Samara Weaving, who plays Claire Wood, received an audition for a secret, untitled project and was given a scene to read from the 1959 film Some Like it Hot. She went "full Marilyn Monroe" for the reading, and found out two months later that she had booked a Ryan Murphy show. See more »
Despite what this series purports, Henry Willson was never elevated to film producer. The closest he came was Rock Hudson, at the peak of his stardom, awarding Willson a token associate producer credit on Come September (1961). See more »
It started out sooo good. The first 3 episodes were great. I thought for sure this would be Oscar worthy...then, it took a hard dip by episode 4, turning into Make-A-Wish foundation, and by episode 5, it was a PSA announcement. We shut it off mid-episode 'cause we were bored, and I was calling out every plot twist before it happened it had become so predictable. It was like Ryan Murphy and Ian Brennan wrote the first 3 episodes, got bored, and told their 22-year-old writer's assistants to finish the show.
I feel like Ryan Murphy is at that point in his career where he can get anything greenlit so now he's writing entirely for himself and doesn't care what the audience or his fans want. It's a shame. The writing started out so strong. Imagine the first half of this show like Glee season 1 and the second half like Glee, the final years, and you have an idea of where the writing went on this show. Too bad.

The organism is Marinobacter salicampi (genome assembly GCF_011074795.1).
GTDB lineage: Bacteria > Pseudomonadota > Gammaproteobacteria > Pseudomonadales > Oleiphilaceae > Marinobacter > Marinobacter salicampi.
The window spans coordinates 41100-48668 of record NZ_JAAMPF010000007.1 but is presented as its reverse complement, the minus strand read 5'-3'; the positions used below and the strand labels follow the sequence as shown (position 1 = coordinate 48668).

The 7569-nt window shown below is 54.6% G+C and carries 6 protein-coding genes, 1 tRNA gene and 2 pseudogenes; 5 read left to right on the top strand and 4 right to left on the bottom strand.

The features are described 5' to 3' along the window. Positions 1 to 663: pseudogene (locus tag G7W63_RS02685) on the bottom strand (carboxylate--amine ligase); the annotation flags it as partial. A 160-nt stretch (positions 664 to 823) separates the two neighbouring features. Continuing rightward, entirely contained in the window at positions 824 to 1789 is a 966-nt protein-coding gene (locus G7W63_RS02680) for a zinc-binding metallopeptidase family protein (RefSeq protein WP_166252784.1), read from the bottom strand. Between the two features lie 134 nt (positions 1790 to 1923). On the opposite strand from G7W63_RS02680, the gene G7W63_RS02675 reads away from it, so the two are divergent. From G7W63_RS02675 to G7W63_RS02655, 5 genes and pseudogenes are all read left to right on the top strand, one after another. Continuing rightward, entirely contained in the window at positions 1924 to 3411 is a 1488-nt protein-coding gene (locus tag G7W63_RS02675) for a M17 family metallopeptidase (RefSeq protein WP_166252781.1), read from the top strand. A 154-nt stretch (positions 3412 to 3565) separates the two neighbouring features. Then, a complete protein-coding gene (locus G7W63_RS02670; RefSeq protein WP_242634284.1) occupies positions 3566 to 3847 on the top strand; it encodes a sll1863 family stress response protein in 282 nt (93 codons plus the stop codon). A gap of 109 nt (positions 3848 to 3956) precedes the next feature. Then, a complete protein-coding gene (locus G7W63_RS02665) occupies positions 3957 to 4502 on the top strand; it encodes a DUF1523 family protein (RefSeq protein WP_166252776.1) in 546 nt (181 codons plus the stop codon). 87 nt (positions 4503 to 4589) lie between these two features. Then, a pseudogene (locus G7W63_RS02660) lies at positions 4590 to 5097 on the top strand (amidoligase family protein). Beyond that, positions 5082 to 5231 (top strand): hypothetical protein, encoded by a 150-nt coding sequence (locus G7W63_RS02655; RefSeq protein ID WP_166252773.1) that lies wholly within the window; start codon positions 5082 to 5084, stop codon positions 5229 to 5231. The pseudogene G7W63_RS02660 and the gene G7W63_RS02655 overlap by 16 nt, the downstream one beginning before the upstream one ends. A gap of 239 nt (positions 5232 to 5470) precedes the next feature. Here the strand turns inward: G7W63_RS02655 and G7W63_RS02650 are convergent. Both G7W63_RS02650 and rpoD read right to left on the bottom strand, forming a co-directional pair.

I saw the documentary that they ripped the gas station / Dreamland part of the show, and that was fun, despite they took that guy's life and probably didn't pay him. There's zero tension in the show after episode 3. It's just wish fulfillment, where everyone gets what they want, like a pre-school show for kids, so, despite the strength of the first few episodes you stop caring about the characters because you can predict everything that will happen so what's the point of seeing it? No mystery. No struggle after episode three, they suddenly magically get everything they want. There's no reason to watch until episode 7 because mid-episode 5 it's an easy guess where it's going, which we confirmed by reading reviews.
I just don't know how Murphy went from America Crime Story: Versace, to this. Such a great idea, and so magical, and it just fell apart, as if they stopped caring halfway through.
Rock Hudson was great. That was one bright spot in the show, aside from the initial writing and the production value. He was endearing and vulnerable. You really root for him, despite the show falling apart around him. And was interesting to see Jim Parsons as a villain after 12 seasons of him playing Sheldon. I'm sure he loved playing that. The entire cast is likable, it just would have been nice for them to be consistent as opposed to shifting their characters completely and unrealistically halfway though. Again, bad writing.
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